There are many opinions addressing the “causes” of dyslexia. Many articles refer to developmental dyslexia, genetic dyslexia or acquired dyslexia (brain injuries or illnesses). All are valid. But, as a nutritionist, I am very fond of Dr. Jacqueline’s conclusion after studying hundreds of students with dyslexia. The title of her book is The LCP Solution (LCP=Long Chain Polyunsaturated fats). In her book, she states the evidence that ADHD, dyslexia, and dyspraxia runs in families that have an essential fatty acid deficiency. It makes sense to me, since we know that the brain is 60 percent fat and that boys have a three times higher need for these essential fatty acids than girls. That appears to reflect the proportion of boys to girls who have dyslexia. So interesting. 

As we continue to demystify dyslexia, we discover more and varied methods of teaching these students. For more on this subject, I refer you to the many articles on my and The Old Schoolhouse® websites. 

Dyslexia does not have to be permanent. 

About Dianne 

Dianne Craft has a master’s degree in learning disabilities and is a Certified Natural Health Professional. Her programs, The Brain Integration Therapy Program, The Right Brain Phonics Reading Program, Craft Right Brain Student Readers, and Biology of Behavior Nutritional Program help families make learning easier for their children. Visit her website for many articles on children and learning and to download her Free Daily Lesson Plans for the Struggling Reader, Speller, and Writer at, or The Old Schoolhouse® website.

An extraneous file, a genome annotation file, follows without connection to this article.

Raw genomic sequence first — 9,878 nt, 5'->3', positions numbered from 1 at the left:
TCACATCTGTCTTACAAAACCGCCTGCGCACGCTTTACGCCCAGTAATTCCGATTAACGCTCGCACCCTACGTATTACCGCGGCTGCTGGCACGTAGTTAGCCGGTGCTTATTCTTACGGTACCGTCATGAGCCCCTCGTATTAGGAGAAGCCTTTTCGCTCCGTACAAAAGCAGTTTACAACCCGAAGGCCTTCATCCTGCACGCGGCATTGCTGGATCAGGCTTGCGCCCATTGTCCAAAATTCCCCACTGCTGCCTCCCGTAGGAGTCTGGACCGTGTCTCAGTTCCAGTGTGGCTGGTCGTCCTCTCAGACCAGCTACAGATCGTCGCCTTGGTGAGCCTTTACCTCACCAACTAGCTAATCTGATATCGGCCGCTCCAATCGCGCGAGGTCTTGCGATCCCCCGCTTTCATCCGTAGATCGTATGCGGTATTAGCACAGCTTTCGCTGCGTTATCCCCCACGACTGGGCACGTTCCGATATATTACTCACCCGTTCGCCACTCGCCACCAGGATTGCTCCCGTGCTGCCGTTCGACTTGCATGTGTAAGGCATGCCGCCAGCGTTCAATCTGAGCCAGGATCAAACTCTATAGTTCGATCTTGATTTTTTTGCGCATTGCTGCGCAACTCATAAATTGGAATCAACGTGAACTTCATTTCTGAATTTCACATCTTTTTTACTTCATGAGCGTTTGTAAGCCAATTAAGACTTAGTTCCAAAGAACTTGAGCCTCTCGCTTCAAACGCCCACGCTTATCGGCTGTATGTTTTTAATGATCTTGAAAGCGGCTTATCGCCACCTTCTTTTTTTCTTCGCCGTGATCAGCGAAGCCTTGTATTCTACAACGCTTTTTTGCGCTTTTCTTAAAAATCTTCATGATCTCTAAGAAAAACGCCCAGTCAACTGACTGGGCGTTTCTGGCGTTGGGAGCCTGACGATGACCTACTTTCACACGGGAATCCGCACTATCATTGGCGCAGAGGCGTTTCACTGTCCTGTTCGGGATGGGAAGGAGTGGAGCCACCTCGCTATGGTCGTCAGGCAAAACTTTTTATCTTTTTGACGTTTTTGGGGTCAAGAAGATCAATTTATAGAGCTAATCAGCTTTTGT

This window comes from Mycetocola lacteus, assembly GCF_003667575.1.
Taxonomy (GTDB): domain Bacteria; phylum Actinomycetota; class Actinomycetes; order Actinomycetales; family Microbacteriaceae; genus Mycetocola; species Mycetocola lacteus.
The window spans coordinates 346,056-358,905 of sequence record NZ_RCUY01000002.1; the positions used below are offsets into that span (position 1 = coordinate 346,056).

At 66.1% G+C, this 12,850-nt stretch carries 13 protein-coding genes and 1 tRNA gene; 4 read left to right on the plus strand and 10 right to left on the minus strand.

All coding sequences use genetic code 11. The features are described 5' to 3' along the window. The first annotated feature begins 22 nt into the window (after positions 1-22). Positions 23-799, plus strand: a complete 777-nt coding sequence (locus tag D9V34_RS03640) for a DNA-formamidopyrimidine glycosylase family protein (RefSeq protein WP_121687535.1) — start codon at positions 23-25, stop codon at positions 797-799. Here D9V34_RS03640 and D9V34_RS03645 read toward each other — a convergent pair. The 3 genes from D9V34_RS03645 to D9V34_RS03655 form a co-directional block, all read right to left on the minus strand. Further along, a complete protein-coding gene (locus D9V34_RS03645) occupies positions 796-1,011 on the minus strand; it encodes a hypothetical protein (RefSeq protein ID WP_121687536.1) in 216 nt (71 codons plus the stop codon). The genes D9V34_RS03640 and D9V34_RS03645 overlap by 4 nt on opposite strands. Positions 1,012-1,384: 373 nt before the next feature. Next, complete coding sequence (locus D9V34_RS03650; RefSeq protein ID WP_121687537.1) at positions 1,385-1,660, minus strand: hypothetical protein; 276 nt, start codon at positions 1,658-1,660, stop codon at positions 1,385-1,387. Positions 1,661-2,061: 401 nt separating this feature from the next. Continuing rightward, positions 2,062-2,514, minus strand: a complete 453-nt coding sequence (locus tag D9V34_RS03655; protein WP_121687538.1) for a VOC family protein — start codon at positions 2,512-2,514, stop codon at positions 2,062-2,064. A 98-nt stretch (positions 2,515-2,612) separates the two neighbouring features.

Copyright 2023, The Old Schoolhouse®. Used with permission. All rights reserved by the Author. Originally appeared in the Summer 2023 issue of The Old Schoolhouse® Magazine, the trade publication for homeschool moms. Read The Old Schoolhouse® Magazine free at, or download the free reader apps at for mobile devices. Read the STORY of The Old Schoolhouse® Magazine and how it came to be.

Learn more about homeschooling students with dyslexia and other learning difficulties and special needs at CHEA’s Special Needs Solutions Online Conference on October 16-17, 2023. Join us for just $25 per family, with CHEA members attending for free.